People talk a lot about disruptive technologies but so often the ideas we hear are either mundane or so wacky that we can only be thankful that they’ll never see the light of day.
In December I visited the in Boston to see what some of the best thinkers in the world are planning for our future. MIT is a remarkable place, seemingly run by unbelievably bright and engaging teenagers (do I sound old?) unbound by conventional norms.
For most of us, life can be rather predictable. We carefully plan objectives and then we try to deliver them. The youngsters at MIT turn life upside down. They wake up in the morning with apparently no idea what they are going to do or create. They just design things and then ask people out in the real world whether the inventions might be useful.
I was introduced to a rather beautiful cuddly teddy bear, about 45cm high, whose soft fur hid the most remarkable robotics and artificial intelligence system that enable the creature to respond to external stimuli in the most convincingly human way. The design team had found a paediatric diabetologist who was struggling to help children to inject themselves with insulin. The children were terrified of grown-ups armed with needles, but loved being taught by the skilled and empathetic programmed teddy.
The best idea that I saw was less high tech but potentially far more disruptive. The idea gets to the heart of healthcare: the interaction between patients and health professionals. If the work reaches fruition, and I can see no reason why it shouldn’t, it has the potential to radically transform the dynamic between doctors and patients.
The current dominant model of care delivery requires patients and doctors to meet face to face, for a short period of time, with hardly any preparation and only marginally more follow up. This model has barely changed for centuries and really meets the needs of those providing the service more than those receiving it. It is an inefficient and ineffective use of a precious resource – the personal interaction between two people – and a massive inconvenience to patients. In the future the consultation could look very different: most significantly it will be more dependent on technology and more asynchronous in nature (ie patients and doctors won't need to be in the same place at the same time for a consultation to take place).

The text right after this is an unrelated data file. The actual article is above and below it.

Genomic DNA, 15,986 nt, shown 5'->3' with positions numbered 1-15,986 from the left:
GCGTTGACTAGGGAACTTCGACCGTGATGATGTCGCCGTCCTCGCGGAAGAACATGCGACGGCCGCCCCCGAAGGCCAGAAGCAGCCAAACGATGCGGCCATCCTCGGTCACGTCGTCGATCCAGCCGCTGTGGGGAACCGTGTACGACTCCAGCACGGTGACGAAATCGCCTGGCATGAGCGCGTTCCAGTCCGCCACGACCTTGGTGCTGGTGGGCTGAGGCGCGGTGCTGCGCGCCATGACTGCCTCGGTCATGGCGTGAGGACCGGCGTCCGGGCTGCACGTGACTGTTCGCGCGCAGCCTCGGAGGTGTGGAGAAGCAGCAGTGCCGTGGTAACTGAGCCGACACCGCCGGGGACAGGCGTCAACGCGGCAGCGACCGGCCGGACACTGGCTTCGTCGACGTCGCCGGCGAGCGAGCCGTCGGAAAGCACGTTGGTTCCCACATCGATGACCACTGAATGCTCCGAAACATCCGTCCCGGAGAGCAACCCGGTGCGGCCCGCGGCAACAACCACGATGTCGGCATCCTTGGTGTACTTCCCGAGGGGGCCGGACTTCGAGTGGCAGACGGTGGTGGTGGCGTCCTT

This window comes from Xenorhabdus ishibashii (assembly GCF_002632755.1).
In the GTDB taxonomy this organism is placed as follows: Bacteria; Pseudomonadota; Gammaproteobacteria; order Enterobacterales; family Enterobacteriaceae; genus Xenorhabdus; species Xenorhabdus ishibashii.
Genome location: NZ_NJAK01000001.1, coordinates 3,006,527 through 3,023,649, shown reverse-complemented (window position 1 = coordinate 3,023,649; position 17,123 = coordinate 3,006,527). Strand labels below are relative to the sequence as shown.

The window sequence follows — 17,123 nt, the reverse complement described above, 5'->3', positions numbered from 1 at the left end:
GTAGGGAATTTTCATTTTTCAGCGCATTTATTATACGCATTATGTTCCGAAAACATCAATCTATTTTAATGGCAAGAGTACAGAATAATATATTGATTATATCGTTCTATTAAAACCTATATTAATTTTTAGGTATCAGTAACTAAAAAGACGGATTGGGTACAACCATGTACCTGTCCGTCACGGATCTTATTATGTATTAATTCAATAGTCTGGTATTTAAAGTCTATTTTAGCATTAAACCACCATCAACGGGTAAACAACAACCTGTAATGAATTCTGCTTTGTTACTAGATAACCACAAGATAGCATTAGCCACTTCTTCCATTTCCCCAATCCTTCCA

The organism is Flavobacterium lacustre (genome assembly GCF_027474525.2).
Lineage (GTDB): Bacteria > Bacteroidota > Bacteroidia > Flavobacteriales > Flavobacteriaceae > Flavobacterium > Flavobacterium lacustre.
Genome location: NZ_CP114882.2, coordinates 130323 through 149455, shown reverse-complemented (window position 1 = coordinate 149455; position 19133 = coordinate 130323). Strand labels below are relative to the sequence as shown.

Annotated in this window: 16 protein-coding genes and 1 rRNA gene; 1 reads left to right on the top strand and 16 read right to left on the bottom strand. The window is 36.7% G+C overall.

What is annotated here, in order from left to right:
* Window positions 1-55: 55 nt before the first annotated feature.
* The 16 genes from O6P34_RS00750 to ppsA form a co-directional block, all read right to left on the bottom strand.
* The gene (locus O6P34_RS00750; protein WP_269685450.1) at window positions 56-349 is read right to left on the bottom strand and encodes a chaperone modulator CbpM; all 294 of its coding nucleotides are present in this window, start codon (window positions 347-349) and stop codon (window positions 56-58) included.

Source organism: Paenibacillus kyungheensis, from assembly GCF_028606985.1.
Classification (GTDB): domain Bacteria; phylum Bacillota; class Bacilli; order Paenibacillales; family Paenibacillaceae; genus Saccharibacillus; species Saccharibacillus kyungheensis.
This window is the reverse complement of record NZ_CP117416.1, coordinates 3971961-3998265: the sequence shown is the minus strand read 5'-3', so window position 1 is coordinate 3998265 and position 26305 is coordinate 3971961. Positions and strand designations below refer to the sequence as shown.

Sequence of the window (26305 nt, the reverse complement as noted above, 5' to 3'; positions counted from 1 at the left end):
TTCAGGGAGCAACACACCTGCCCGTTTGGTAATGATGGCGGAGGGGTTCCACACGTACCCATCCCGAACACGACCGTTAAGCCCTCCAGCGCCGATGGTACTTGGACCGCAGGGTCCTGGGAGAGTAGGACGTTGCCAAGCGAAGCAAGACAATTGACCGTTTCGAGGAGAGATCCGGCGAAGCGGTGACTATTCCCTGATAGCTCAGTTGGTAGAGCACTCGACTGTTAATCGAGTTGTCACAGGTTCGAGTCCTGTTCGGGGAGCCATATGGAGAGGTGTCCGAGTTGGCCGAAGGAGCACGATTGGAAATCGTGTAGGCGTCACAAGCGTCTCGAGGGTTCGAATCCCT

Let me give an example. John Smith has COPD and wants advice because he thinks he’s developing a chest infection. He uses his smart phone to access Dr Hitech, a medical avatar who goes through a computerised protocol to take a history and asks John to direct the phone’s camera to take a close up of his throat and a video of him breathing. John then utilises mobile diagnostic and monitoring apps to record his pulse, blood pressure, peak flow and chest sounds and to assess the viscosity and content of a sputum sample.
All of this information is transmitted to his GP who assesses it and sends a video message back to John perhaps advising him to increase the frequency of his inhalers, or start antibiotics or take a course of steroids. John picks up this message between meetings at work and takes appropriate action. If he decides that he wants to see his GP face to face then that is arranged online and the information that has been provided optimises the precious time available for the meeting, since both parties will be well prepared. After the consultation, the GP sends a message to John reinforcing the advice and providing general encouragement. John picks this message up that evening between frames at the local snooker club.
All of a sudden, the patient is in the driving seat and the doctor is using his or her skills appropriately. Technology doesn’t replace the human side of medicine, it redefines and potentiates it. The technology to facilitate all of these processes already exists and is neither sophisticated nor expensive. The future is nearly now, if we want it to be.
Martin is Clinical Director and Director of Research and Development at the OnlyWan.
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